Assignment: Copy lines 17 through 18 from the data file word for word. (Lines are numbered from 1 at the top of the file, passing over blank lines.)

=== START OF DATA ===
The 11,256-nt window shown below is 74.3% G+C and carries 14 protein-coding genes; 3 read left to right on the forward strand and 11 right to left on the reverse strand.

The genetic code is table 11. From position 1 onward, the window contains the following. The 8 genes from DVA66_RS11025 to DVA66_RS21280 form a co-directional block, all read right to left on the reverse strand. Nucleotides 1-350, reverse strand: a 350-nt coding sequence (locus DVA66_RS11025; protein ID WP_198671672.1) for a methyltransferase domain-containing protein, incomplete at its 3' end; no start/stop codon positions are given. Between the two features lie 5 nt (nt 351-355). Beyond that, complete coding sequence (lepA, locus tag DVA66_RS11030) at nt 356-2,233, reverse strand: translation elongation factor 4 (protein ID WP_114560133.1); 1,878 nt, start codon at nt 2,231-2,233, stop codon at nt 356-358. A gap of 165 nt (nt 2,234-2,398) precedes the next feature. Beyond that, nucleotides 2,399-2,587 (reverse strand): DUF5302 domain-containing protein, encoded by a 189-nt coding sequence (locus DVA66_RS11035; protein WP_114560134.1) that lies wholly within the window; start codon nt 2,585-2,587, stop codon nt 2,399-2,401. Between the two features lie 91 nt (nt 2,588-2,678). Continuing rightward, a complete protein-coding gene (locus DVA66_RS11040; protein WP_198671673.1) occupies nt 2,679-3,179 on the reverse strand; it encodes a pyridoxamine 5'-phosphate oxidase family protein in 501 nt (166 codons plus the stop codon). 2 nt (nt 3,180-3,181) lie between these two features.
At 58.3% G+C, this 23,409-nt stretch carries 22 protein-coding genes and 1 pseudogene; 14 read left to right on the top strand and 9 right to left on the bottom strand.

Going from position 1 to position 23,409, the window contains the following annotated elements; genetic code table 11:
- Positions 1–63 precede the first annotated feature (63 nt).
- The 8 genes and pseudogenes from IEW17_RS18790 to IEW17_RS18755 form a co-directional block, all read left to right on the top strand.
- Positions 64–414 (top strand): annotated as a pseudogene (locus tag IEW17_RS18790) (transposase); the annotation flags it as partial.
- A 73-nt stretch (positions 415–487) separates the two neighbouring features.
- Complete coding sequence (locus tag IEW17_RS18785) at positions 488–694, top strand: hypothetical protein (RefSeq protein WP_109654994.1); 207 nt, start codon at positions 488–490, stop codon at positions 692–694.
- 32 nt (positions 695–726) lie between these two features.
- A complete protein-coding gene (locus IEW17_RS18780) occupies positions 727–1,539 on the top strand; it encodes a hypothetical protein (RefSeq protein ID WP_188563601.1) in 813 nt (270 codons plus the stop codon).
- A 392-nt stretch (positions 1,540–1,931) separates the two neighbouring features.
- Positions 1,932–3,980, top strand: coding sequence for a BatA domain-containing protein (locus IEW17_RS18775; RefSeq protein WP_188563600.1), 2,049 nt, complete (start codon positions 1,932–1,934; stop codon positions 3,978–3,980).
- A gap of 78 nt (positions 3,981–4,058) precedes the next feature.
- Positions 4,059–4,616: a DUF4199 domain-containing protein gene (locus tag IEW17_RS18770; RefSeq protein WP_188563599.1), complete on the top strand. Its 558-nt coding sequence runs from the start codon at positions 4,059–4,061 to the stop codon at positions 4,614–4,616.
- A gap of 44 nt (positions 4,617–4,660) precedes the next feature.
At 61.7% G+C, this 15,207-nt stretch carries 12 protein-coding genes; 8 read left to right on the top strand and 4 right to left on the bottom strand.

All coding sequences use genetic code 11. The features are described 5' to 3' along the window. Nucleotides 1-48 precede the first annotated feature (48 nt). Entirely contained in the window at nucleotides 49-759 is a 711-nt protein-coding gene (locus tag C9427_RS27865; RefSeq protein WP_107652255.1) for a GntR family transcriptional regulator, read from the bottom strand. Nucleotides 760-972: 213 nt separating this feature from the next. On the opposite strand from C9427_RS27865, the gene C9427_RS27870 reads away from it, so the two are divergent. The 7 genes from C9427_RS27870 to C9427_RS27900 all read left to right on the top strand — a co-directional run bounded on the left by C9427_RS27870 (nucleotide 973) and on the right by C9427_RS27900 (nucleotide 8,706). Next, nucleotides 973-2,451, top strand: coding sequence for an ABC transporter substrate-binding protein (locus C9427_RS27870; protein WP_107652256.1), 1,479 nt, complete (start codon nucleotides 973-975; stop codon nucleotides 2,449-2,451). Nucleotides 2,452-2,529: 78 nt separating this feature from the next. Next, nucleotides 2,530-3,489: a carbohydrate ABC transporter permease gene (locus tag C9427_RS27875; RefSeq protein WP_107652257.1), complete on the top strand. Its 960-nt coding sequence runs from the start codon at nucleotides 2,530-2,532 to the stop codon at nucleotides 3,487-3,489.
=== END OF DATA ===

At 61.7% G+C, this 15,207-nt stretch carries 12 protein-coding genes; 8 read left to right on the top strand and 4 right to left on the bottom strand.

All coding sequences use genetic code 11. The features are described 5' to 3' along the window. Nucleotides 1-48 precede the first annotated feature (48 nt). Entirely contained in the window at nucleotides 49-759 is a 711-nt protein-coding gene (locus tag C9427_RS27865; RefSeq protein WP_107652255.1) for a GntR family transcriptional regulator, read from the bottom strand. Nucleotides 760-972: 213 nt separating this feature from the next. On the opposite strand from C9427_RS27865, the gene C9427_RS27870 reads away from it, so the two are divergent. The 7 genes from C9427_RS27870 to C9427_RS27900 all read left to right on the top strand — a co-directional run bounded on the left by C9427_RS27870 (nucleotide 973) and on the right by C9427_RS27900 (nucleotide 8,706). Next, nucleotides 973-2,451, top strand: coding sequence for an ABC transporter substrate-binding protein (locus C9427_RS27870; protein WP_107652256.1), 1,479 nt, complete (start codon nucleotides 973-975; stop codon nucleotides 2,449-2,451). Nucleotides 2,452-2,529: 78 nt separating this feature from the next. Next, nucleotides 2,530-3,489: a carbohydrate ABC transporter permease gene (locus tag C9427_RS27875; RefSeq protein WP_107652257.1), complete on the top strand. Its 960-nt coding sequence runs from the start codon at nucleotides 2,530-2,532 to the stop codon at nucleotides 3,487-3,489.